Inpatient and outpatient are common terms in the medical field that can be used to describe a variety of care or facilities available to patients. Some medical facilities, like hospitals, may offer both types of care, depending upon the needs of the persons involved. The terms can be confusing, but there are several key differences that can help make them understandable.
Outpatient care can refer to any type of service offered that does not involve an overnight stay in a medical facility. The typical visit to a doctor’s office is outpatient, but so is a surgery in a hospital where the patient returns home the same day. Blood tests, lab work, x-rays, mammograms and the like are usually outpatient and may take a few hours to perform. However, such tests may also be performed on those who are hospitalized. Similarly a same day surgery can become inpatient if complications arise and the person must be hospitalized overnight.
The term isn’t exclusive to types of care offered by a hospital, lab, or doctor’s office. It may also be applied to clinics or facilities that don’t have overnight care plans. Clinics or sports medicine facilities, for instance, could be called outpatient because any patients using the facilities go home at night. Surgical centers may specialize in same day surgeries and would transfer any patients needing prolonged care to inpatient care centers. There are even drug treatment and mental health programs conducted on a “day care” basis, where people might spend the majority of their day in such a program, and then spend their evenings at home.
It can get a little confusing when some clinics do have overnight facilities but also offer day care services. A mental health facility might offer day care services and also have a thriving inpatient program. Alternately, people might graduate from inpatient to outpatient care.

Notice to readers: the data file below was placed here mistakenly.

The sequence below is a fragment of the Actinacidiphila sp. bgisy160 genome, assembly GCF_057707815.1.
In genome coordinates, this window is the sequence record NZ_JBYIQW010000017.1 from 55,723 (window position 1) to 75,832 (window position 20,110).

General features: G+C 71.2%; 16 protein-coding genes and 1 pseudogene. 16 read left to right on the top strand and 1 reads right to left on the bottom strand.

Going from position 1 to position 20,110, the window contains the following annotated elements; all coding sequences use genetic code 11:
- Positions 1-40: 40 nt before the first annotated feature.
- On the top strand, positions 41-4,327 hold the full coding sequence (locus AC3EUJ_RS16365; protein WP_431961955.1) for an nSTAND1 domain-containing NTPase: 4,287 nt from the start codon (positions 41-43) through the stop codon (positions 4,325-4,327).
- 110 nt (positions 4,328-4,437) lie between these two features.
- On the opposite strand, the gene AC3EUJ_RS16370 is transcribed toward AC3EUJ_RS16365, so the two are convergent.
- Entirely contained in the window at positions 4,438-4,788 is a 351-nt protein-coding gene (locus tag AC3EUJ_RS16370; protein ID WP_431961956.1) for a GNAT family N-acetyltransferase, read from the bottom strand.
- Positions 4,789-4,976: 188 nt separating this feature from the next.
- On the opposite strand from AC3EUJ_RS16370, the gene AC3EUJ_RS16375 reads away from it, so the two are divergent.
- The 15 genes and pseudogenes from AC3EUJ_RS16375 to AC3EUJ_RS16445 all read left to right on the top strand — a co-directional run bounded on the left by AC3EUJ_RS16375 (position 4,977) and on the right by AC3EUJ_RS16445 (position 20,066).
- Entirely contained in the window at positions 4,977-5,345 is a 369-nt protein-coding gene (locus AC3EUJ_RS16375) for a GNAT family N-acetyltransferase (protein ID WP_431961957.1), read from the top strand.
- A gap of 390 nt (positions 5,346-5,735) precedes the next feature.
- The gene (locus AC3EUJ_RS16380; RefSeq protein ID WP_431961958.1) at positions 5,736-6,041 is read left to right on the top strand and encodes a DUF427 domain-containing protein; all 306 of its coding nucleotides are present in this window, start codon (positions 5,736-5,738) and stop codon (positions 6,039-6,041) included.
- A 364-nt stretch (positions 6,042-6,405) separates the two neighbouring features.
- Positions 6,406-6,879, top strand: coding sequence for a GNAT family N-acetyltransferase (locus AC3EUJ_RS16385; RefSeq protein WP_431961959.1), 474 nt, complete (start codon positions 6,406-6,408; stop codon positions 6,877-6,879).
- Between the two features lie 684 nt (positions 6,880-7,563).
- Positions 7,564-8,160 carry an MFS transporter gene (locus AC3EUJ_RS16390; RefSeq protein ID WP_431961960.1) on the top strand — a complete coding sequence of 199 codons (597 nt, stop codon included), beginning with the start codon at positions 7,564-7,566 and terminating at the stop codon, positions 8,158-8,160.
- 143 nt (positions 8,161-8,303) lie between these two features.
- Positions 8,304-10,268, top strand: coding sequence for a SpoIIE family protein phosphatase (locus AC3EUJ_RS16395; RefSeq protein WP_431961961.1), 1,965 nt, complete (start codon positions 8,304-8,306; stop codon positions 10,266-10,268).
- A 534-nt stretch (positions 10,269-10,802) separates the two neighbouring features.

Many have noticed the significantly increased number of programs, medical care, and even surgeries and major medical procedures that are no longer inpatient. It is certainly the case that medical programs have attempted to reduce inpatient care. There are several reasons for this reduction.
First, it’s been noted that not all medical conditions require overnight hospitalization. While it used to be standard to hospitalize people for conditions like pneumonia, improvement in drug treatment means far fewer people need to actually stay in the hospital unless they have aggressive forms of pneumonia or other very grave conditions. It’s been found that quality of rest and care is frequently better at home than it is in hospital settings. Other refinements in medicine, like improvements in surgical technique and anesthesiology, have also led to reduction in types of surgeries that require overnight care in a hospital.
Another thing driving increased outpatient services is cost factor. It costs much more to hospitalize patients overnight or for several nights than it does to send them home. When it is safe for a patient to recover at home, it greatly reduces the cost of medical care. An additional plus to decreased inpatient care is that it helps to save room in already crowded hospitals for those people who really do require the more extensive care a hospital can give.